I went for a hike with my dogs on Tuesday, the first day of the dreaded government shutdown, and I have to say that it was the most glorious autumn day I've ever experienced in my 43 years of living in both New England and Colorado.
As the government shutdown continues, President Obama has decided to ignore House and Senate Republicans and focus his energy on bringing an end to the much more pressing battle between singers Miley Cyrus and Sinead O'Connor.
A friend asks, "How'd you like to be John Boehner right now?" Clearly, I'm daydreaming, but I'd like it. Because I'd stride to the podium, whack the gavel, and say...
If you can't lead, get the hell out of the way and let someone else do it. Do it now before you create a mess no one will be able to fix.
One of the problems we're facing now is the inability of the House Republican leadership to mete out effective discipline on the Tea Party, or, if you will, the "shutdown caucus." And one reason for that -- not the only reason, maybe not even the biggest -- is gerrymandering.
Conservatives talk a lot about the importance of their principles. It is sadly ironic, then, that the conservatives in Congress who shut down the government thereby turned away from principles and persuasion to a purely Machiavellian exercise of brute force
In the early days of our country, it became obvious that the Articles of Confederation was an inadequate governing document. The early leaders had de...
In reflecting on nearly 30 years in the U.S. Senate, I can hardly think of a time when a group of lawmakers has acted so recklessly as now.
Today's debate may be polarized, but no one seriously expects half the nation to secede because of it. And yet, in the early days of the American experiment, that's how controversial the national debt was.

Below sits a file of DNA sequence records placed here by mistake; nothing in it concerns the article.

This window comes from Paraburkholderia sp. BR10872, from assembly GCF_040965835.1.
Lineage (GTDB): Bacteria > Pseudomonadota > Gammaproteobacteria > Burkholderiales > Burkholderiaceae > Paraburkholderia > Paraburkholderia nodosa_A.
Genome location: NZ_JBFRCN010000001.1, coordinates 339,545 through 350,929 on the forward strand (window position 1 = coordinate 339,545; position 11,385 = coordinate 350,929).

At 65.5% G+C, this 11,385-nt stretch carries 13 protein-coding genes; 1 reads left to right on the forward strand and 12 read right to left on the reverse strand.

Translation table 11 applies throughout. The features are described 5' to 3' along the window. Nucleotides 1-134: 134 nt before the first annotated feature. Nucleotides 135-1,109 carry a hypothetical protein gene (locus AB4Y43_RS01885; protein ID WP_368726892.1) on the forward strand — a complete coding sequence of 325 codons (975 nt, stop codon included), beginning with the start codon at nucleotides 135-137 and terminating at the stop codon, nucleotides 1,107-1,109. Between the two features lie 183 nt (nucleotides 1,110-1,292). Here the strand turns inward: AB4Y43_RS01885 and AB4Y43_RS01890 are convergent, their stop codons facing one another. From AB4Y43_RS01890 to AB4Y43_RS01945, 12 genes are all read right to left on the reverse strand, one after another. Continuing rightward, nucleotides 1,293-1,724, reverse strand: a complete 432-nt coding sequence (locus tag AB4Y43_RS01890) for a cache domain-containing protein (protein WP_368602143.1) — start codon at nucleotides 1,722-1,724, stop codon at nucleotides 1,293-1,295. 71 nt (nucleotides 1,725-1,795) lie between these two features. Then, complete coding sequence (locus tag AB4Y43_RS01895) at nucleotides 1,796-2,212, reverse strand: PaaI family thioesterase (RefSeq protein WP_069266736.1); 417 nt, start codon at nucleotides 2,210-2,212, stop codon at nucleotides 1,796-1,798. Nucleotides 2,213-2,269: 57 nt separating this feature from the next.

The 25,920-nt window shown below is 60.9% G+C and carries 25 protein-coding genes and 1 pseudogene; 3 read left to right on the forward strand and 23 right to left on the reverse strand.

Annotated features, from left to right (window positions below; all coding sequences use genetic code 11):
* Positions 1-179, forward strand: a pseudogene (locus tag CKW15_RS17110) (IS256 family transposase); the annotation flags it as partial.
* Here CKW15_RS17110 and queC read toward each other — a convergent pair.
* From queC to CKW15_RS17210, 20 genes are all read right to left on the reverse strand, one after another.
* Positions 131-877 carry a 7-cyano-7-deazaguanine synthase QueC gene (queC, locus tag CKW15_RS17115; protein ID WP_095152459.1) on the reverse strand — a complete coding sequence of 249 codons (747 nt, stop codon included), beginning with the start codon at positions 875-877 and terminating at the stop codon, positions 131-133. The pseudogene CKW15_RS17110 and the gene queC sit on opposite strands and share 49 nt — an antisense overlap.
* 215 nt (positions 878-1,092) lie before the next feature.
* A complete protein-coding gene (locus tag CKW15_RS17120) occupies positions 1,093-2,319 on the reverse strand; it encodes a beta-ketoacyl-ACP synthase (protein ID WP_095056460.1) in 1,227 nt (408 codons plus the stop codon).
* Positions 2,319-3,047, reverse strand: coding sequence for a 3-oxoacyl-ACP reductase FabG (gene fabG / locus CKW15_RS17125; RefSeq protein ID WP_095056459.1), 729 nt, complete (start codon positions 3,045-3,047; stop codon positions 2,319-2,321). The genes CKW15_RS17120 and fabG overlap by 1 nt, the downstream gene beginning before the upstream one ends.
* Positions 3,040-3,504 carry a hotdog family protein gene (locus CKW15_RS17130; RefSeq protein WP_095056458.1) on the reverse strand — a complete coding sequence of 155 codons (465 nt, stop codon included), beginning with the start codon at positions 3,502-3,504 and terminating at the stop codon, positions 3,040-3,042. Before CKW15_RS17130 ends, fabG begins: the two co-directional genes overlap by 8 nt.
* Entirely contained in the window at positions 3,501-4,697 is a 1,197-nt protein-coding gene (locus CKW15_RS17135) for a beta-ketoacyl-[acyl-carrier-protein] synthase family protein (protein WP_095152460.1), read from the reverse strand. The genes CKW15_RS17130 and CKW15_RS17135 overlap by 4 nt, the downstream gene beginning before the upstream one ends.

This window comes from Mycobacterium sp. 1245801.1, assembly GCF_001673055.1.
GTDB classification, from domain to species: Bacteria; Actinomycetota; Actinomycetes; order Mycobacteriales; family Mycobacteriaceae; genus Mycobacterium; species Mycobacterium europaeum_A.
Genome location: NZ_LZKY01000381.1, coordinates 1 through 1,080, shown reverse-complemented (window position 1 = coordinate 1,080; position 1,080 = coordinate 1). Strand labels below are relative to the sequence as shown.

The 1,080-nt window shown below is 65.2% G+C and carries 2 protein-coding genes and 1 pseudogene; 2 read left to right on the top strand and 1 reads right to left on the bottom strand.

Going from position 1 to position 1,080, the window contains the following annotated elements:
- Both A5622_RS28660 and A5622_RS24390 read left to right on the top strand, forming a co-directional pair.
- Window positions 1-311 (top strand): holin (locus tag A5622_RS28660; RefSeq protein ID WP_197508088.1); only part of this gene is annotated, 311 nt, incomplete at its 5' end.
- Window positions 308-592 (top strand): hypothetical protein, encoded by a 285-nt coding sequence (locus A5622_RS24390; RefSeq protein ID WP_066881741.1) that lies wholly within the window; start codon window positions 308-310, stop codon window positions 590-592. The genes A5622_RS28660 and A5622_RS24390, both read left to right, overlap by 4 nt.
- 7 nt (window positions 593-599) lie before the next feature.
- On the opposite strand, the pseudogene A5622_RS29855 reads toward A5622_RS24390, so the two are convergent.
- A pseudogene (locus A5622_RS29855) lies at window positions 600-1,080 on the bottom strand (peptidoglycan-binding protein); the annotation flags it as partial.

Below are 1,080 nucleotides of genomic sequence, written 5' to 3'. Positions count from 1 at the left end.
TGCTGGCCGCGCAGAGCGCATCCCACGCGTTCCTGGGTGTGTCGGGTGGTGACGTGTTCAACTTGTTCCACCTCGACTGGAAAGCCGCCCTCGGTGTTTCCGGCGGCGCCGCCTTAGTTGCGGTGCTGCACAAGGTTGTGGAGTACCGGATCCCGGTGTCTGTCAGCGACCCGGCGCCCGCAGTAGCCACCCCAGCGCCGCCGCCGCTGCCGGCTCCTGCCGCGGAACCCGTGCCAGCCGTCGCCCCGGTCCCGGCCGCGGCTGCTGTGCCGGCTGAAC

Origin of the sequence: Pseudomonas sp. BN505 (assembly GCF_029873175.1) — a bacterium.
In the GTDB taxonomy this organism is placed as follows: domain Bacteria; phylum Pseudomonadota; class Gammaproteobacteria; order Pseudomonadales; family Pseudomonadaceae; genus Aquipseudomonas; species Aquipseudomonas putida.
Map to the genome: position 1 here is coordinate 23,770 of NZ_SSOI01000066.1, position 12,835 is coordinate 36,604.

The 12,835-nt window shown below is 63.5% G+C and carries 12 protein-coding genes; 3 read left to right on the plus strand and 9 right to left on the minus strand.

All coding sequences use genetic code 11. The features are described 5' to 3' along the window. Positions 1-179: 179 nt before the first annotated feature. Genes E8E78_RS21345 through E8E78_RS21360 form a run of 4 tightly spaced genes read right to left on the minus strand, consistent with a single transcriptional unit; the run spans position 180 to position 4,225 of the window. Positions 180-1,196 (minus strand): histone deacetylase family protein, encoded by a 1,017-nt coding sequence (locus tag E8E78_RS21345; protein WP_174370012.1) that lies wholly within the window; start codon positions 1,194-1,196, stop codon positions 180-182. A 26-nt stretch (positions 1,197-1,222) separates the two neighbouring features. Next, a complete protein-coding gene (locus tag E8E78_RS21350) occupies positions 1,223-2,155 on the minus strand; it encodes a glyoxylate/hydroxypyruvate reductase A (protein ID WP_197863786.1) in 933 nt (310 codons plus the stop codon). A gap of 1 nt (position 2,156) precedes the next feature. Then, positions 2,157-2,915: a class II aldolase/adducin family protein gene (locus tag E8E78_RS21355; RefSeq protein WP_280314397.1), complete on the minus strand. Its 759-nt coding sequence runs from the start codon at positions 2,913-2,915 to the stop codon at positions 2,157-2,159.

Like virtually every Democrat, like most independents, like a strong majority of Americans, I am fed up with the bullying anarchism of the Tea Party right in the House of Representatives.
After many incidents, and finally the tragedy of September 11, the Congress in 2001 created the Transportation Safety Administration (TSA). Since then...
The United States Congress has careened into a government shutdown, and everybody wants to find someone to blame. But in the accusatory frenzy, they're missing the real culprit: the voting rules that drive the political behavior of Congress.
The president has a lot of nerve to actually run the country while the GOP harms millions of people shutting down the U.S. government. The reality is that the press is not helping by paying far too much attention to the ilk of Senator Ted Cruz.
Although most Americans are exasperated by the stalemate in Washington and by the extreme tactics of the Tea Party, students of history will recognize the symptoms of generational change.
It's one thing for the GOP to demand cuts in government spending as a way to enforce fiscal responsibility on Washington, but it is quite another for them to hold the federal budget hostage in order to backdoor a political agenda. That is so far from governing that it is laughable, if not downright impeachable.
I have fought in the trenches on issues as contentious as gun control and campaign finance reform, but I have never seen anything quite like this. This is visceral. And, quite frankly, it frightens me.